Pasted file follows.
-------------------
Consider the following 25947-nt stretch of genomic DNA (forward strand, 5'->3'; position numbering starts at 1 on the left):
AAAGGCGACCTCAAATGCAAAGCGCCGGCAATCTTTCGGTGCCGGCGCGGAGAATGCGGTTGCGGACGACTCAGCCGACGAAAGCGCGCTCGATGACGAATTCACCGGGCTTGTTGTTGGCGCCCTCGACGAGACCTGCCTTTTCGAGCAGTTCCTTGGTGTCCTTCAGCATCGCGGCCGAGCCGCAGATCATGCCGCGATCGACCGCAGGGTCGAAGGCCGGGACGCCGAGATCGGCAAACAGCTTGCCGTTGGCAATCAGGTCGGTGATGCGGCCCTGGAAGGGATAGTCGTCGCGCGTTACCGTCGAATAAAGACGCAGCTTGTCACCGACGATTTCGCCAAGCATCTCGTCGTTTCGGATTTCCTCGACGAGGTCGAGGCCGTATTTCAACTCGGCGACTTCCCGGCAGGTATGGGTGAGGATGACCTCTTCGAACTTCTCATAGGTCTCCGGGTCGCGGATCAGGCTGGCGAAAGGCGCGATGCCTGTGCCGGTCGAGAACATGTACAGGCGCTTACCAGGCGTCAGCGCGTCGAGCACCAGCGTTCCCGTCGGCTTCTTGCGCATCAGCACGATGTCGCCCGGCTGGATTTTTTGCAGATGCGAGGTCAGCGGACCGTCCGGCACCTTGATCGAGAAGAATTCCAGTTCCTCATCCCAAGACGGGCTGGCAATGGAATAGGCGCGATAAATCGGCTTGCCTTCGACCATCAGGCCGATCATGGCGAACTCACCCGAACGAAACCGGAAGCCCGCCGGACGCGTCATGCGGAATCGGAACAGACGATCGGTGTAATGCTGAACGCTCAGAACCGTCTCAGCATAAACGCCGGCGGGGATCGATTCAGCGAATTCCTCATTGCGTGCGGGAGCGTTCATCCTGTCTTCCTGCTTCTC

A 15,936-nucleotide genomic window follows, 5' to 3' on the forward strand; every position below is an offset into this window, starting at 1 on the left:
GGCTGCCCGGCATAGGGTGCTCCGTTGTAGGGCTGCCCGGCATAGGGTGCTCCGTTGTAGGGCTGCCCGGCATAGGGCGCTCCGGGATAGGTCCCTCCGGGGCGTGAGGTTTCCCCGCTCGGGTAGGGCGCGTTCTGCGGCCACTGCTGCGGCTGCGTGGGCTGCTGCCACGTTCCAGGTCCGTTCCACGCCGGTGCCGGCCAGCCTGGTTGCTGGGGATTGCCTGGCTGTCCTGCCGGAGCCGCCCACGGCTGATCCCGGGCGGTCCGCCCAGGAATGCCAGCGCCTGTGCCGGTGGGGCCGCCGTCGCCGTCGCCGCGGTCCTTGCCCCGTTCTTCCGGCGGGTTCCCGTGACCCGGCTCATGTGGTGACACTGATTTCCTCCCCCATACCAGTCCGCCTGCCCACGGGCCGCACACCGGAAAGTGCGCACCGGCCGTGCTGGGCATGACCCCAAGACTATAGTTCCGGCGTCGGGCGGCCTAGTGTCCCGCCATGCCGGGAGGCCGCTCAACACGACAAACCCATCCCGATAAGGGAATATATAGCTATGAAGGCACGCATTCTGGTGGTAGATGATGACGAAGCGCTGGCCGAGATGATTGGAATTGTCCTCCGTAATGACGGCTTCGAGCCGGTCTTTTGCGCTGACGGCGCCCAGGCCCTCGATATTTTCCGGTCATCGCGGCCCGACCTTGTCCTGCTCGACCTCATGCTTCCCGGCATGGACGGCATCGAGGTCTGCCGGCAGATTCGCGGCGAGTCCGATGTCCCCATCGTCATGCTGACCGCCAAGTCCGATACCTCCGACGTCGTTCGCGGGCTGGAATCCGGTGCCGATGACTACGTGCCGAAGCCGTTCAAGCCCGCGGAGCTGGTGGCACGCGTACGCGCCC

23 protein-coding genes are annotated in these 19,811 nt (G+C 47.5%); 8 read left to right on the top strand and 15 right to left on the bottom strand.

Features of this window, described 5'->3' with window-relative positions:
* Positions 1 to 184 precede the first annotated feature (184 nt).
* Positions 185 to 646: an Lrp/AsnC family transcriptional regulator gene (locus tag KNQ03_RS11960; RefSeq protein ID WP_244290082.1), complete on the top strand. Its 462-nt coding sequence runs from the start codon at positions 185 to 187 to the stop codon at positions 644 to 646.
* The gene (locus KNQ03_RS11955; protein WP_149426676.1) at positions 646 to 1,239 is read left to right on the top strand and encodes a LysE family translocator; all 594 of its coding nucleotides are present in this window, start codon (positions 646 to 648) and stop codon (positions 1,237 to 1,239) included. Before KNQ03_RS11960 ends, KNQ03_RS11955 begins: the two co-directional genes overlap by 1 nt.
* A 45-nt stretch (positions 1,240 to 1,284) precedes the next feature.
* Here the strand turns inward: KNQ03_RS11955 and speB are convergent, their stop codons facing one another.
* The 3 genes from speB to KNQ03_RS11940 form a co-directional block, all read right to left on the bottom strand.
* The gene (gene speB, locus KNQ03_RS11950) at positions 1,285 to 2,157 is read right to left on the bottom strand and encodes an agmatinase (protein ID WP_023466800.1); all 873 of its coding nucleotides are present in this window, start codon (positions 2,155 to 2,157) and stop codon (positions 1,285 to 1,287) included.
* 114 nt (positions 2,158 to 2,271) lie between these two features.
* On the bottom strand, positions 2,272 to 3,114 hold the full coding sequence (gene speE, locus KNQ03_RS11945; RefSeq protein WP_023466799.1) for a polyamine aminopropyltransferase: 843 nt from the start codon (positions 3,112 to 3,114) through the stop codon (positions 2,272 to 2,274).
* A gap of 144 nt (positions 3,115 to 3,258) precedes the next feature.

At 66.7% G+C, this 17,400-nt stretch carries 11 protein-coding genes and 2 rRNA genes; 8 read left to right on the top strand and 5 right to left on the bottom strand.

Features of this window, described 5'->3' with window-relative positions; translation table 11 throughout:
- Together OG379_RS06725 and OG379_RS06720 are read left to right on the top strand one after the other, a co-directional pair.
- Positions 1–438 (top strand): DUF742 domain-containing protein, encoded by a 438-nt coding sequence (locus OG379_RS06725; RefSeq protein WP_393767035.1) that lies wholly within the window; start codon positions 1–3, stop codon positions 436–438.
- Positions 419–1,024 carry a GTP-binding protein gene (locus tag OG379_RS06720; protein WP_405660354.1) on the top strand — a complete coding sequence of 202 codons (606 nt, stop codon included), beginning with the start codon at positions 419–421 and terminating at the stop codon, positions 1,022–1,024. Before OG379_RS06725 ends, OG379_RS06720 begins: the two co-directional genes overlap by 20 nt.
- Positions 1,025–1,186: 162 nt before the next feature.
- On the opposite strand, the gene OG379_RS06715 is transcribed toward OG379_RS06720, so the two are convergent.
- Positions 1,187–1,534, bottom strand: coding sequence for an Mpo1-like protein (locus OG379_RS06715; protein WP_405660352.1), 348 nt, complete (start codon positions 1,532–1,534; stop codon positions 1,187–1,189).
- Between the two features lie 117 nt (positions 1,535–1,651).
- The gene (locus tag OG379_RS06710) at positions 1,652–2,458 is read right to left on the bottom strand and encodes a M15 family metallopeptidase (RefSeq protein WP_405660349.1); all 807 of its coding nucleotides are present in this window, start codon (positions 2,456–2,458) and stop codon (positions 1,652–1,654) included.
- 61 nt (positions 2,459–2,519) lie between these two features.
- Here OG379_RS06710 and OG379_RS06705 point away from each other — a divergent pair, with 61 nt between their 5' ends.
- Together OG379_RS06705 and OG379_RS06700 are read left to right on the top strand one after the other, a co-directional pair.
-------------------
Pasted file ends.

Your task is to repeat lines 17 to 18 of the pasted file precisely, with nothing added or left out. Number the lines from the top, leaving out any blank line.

At 66.7% G+C, this 17,400-nt stretch carries 11 protein-coding genes and 2 rRNA genes; 8 read left to right on the top strand and 5 right to left on the bottom strand.

Features of this window, described 5'->3' with window-relative positions; translation table 11 throughout: